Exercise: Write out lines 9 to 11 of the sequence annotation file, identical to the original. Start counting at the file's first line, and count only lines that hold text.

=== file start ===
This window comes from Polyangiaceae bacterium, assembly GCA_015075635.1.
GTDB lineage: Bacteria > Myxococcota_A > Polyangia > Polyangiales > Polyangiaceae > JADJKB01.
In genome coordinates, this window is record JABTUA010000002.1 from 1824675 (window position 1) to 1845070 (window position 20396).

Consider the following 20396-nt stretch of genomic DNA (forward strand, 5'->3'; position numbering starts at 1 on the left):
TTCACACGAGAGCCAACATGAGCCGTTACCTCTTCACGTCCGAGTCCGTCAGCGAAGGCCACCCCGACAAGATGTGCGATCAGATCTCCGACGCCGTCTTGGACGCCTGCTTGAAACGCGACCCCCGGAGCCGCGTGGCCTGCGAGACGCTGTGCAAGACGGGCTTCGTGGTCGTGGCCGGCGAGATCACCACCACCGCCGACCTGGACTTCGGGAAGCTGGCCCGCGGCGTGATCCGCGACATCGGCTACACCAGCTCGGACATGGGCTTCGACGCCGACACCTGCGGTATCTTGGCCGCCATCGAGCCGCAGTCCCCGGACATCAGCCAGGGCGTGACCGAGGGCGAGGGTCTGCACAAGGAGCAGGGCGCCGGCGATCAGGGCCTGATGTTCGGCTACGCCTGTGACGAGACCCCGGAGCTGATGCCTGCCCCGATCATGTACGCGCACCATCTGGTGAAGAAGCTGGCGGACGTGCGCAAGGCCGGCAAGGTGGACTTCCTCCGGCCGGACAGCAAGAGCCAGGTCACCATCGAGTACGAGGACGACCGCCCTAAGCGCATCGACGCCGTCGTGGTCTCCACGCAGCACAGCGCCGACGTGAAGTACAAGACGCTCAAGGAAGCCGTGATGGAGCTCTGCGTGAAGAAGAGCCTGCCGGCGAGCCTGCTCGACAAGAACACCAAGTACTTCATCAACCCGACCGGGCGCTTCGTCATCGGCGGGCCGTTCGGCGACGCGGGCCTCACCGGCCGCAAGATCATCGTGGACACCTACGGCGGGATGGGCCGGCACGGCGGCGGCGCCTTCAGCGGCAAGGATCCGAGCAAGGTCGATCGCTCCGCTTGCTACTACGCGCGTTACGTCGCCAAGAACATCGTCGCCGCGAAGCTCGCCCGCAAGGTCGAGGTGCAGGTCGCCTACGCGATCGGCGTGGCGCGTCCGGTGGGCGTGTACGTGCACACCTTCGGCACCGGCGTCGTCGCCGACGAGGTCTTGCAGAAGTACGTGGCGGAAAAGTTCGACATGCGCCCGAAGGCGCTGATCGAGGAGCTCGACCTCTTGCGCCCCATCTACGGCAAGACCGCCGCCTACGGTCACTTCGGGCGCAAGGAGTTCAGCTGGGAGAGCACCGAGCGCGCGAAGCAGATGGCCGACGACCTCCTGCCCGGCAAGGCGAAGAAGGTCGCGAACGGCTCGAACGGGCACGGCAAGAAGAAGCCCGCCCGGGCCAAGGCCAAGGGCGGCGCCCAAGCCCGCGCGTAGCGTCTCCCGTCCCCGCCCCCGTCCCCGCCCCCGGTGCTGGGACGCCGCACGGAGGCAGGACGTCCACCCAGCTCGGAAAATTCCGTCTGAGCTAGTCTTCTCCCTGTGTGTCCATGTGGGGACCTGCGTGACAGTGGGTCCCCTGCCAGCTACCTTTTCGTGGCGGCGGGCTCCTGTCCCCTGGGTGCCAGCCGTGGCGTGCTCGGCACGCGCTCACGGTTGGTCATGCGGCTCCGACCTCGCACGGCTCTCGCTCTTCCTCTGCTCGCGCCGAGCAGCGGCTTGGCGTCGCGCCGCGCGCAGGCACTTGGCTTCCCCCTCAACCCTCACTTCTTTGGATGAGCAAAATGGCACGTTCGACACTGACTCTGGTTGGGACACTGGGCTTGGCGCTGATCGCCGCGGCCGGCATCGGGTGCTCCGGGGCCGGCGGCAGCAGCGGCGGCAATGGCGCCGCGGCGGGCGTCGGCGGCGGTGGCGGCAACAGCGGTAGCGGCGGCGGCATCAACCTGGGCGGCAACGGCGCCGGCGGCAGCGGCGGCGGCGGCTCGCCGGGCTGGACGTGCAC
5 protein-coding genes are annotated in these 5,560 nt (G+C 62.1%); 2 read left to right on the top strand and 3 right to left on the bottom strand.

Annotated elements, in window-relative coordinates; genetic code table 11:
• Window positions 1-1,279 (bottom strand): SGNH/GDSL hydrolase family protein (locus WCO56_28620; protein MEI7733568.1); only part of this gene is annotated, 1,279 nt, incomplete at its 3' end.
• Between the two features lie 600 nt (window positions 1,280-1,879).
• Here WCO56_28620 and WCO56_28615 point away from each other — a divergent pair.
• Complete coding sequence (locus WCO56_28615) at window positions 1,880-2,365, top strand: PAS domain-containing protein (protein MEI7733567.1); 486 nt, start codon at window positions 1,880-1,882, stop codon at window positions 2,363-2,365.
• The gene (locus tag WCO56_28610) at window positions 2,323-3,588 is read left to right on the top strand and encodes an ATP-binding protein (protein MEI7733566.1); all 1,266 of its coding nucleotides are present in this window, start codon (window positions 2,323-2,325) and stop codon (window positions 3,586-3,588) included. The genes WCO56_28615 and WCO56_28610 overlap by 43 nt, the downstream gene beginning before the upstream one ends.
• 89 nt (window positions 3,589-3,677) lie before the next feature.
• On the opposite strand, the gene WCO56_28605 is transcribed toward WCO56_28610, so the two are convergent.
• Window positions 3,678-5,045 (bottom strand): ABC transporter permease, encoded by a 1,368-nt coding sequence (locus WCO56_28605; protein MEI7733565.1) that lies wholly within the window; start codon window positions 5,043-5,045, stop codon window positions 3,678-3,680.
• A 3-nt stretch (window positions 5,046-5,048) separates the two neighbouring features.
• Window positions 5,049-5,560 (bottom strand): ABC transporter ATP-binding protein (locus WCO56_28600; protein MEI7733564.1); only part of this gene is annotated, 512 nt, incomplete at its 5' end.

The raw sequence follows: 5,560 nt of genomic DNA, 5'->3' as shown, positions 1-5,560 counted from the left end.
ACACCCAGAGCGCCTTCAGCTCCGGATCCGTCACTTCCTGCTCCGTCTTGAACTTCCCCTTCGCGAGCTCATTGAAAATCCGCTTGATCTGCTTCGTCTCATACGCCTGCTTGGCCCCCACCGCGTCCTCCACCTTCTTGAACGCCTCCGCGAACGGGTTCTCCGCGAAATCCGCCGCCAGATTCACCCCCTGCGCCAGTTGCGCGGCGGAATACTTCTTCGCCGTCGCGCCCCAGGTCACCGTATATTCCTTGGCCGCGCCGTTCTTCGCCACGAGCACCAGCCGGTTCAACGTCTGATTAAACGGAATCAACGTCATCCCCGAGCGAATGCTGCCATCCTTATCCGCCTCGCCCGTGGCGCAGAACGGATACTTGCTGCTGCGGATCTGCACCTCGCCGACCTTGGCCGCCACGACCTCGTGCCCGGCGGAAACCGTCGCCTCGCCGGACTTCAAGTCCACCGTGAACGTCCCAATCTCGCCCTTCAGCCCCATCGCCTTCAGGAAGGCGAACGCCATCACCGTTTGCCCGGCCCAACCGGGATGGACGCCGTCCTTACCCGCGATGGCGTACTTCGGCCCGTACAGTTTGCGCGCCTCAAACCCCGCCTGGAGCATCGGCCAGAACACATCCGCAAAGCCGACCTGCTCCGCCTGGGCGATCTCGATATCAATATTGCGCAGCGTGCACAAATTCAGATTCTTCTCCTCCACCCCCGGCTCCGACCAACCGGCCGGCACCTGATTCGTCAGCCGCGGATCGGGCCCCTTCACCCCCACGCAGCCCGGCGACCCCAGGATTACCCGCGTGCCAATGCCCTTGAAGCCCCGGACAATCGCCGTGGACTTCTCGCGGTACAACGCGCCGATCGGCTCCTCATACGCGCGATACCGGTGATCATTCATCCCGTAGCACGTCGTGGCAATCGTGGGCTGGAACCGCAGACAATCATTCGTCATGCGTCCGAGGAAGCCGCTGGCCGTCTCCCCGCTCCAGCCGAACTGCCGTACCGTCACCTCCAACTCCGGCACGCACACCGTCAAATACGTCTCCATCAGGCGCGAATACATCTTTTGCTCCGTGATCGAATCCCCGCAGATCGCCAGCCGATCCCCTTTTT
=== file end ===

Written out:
• Between the two features lie 600 nt (window positions 1,280-1,879).
• Here WCO56_28620 and WCO56_28615 point away from each other — a divergent pair.
• Complete coding sequence (locus WCO56_28615) at window positions 1,880-2,365, top strand: PAS domain-containing protein (protein MEI7733567.1); 486 nt, start codon at window positions 1,880-1,882, stop codon at window positions 2,363-2,365.